LEWISTON – The number of Mainers without health insurance increased last year, U.S. Census Bureau figures released Tuesday show. That gives critics of the state’s Dirigo Health Reform new ammunition to use against the program.

According to the data, 141,000 Mainers didn’t have health insurance in 2005, up from 130,000 the year before. Nationally, the number of uninsured also increased, to 46.6 million from 45.3 million.

“The U.S. Census Bureau statistics clearly reveal that the current policies are not only failing to insure more Mainers, but are actually driving more people from the insured roles,” said Tarren Bragdon, director of health reform initiatives for The Maine Heritage Policy Center, a conservative think tank that opposes Dirigo Health.

While the one-year numbers for Maine show a decline in those with coverage, the Census Bureau recommends considering multiple-year averages for insurance rates to get a more accurate measure of a state’s performance, and it also reports that the uninsured rates between 2004 and 2005 for Maine are “not statistically different.”

Maine’s uninsured rate remains low when compared to the national numbers. For the country as a whole, 17.9 percent of the population under the age of 65 lacks health insurance. Maine’s rate is 12.3 percent, which places it ninth-best among states, behind Minnesota (9.6), Iowa (9.9), Hawaii (10.3), Massachusetts (11.1), Wisconsin (11.2), New Hampshire (11.8), Pennsylvania (12.1) and Kansas (12.2).

“The Census data is good nationally,” said Trish Riley, the director of the Governor’s Office of Health Policy and Finance. “But it’s not as good for small states because the sample size is too small. … Essentially, what the numbers show is that Maine stayed even from 2004 and 2005.”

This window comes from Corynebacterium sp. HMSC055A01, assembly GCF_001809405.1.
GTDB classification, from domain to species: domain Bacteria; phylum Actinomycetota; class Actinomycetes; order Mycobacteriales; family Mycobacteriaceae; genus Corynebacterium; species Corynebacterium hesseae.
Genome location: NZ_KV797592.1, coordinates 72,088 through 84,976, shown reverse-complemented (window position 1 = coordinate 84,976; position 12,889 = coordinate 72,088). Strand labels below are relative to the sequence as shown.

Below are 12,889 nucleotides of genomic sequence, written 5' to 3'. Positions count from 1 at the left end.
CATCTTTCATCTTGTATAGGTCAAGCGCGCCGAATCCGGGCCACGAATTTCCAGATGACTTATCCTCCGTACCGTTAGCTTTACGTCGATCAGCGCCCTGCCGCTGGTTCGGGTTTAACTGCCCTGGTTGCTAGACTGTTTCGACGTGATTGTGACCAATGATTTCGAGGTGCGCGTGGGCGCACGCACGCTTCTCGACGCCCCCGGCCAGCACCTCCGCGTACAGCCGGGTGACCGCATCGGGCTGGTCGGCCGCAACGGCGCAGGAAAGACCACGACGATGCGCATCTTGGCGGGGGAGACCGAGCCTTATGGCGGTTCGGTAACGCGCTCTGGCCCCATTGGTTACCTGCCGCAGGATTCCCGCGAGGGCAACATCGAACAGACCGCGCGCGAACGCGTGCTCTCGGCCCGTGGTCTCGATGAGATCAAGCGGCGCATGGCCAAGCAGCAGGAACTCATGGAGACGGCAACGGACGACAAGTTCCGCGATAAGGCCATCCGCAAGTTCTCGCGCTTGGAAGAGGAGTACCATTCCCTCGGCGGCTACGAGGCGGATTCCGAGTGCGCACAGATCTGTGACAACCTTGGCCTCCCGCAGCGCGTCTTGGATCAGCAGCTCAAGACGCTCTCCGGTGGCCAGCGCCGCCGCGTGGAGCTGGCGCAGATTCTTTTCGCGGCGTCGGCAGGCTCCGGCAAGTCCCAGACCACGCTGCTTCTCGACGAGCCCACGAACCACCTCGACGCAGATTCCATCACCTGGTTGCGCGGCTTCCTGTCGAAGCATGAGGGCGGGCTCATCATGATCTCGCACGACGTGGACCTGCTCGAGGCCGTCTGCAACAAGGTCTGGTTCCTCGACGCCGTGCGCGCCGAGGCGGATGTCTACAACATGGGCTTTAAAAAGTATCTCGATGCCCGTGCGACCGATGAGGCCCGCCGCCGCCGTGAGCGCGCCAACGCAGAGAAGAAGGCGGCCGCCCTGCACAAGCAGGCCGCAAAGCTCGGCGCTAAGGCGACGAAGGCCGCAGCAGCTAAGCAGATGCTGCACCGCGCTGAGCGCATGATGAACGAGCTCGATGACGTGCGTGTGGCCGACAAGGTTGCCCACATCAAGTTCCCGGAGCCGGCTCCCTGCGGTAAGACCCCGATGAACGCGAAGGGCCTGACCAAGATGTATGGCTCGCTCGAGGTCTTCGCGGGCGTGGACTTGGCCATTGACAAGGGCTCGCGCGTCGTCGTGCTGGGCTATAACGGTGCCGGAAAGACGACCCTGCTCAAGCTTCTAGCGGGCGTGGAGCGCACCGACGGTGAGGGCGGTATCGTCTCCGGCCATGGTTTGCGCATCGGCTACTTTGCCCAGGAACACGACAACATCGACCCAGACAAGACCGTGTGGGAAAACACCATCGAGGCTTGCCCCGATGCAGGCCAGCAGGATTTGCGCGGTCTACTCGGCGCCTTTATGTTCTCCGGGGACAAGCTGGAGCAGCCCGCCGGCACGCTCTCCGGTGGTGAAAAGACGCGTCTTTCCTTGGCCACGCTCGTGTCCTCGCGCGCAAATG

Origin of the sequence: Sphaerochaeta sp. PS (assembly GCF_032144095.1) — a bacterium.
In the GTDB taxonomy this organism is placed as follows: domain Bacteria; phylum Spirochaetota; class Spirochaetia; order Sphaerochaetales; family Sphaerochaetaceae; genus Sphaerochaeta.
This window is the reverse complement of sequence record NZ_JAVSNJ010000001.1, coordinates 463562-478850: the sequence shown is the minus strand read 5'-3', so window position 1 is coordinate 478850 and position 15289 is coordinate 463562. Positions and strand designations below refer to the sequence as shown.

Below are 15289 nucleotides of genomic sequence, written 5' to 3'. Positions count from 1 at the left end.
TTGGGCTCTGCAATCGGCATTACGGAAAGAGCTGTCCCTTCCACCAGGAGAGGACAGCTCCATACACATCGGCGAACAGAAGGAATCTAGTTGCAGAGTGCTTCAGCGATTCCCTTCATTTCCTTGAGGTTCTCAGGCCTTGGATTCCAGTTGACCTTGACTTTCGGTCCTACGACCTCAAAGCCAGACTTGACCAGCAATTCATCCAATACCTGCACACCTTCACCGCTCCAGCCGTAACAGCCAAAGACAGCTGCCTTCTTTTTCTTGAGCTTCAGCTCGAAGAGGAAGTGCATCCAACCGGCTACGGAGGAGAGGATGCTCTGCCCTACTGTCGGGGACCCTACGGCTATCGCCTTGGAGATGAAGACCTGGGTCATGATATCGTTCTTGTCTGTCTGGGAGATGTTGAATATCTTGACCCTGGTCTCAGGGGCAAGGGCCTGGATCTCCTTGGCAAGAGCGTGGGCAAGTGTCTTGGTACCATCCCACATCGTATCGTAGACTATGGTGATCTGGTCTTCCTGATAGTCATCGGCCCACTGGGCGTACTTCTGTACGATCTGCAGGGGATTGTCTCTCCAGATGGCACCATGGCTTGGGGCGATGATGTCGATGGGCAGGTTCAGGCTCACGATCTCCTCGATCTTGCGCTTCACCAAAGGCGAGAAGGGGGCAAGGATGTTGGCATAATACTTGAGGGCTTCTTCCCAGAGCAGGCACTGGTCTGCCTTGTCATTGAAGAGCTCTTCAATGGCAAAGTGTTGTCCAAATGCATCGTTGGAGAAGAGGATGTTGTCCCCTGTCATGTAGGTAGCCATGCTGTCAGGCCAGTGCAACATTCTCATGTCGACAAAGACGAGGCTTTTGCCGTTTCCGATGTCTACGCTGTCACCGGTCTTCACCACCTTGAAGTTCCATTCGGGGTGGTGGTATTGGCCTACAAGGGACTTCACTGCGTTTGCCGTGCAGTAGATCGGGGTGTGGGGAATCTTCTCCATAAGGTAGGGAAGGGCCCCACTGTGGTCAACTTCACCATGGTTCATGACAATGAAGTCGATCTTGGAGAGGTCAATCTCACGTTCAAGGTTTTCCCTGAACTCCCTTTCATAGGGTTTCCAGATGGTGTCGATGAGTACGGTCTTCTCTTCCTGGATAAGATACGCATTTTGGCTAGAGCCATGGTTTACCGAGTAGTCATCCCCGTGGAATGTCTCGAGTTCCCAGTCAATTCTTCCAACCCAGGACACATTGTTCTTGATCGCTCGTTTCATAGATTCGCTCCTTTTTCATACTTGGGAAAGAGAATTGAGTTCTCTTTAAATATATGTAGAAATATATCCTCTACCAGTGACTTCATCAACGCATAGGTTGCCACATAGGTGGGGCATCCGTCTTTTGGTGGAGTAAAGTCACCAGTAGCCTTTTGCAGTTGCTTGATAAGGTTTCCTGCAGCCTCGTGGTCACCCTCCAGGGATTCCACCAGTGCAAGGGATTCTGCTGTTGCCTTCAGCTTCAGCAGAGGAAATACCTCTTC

That, Riley said, is good news.

“For much of last year, we had 10,000 people – childless adults living near poverty – who lost coverage because of federal caps on Medicaid waivers,” Riley said. “It means we held equal. Equal – given that 10,000 people lost Medicaid coverage – is a huge success story.”

Riley credited the state’s Dirigo Health, which aims to provide universal health insurance coverage, for helping the state to hold steady.

“The fact, candidly, that we held even shows that Dirigo is working,” Riley said.

Dirigo’s critics disagreed.

“What we keep hearing about the Dirigo initiative is that they are reaching the uninsured,” Bragdon said. “What we see in the latest data is that that’s just not the case.”

Looking back over 10 years’ worth of numbers, Bragdon said that the rate of uninsured in Maine has remained relatively constant.

“Maine is putting $44 million into a new health initiative, all in the quest to reduce the number of uninsured, but that number hasn’t significantly changed in the last decade,” Bragdon said.

What has changed, however, is the percentage of people who receive insurance from their employer. In 1989, almost 81 percent of people received insurance at work. That number has dropped to 68.2 percent in 2005, according to the Census numbers.

“Since the day we opened the doors on Dirigo, they’ve been very critical,” Riley said of the Maine Heritage Policy Center. “Maine has kept the uninsured rate consistent despite employers continuing to drop coverage.”

Dirigo is supposed to be about enabling the uninsured to buy private insurance, Bragdon said.

“Here’s this great new social program that is supposed to correct this, but it isn’t,” Bragdon said. “It’s time for the state to regroup and consider a different strategy.”


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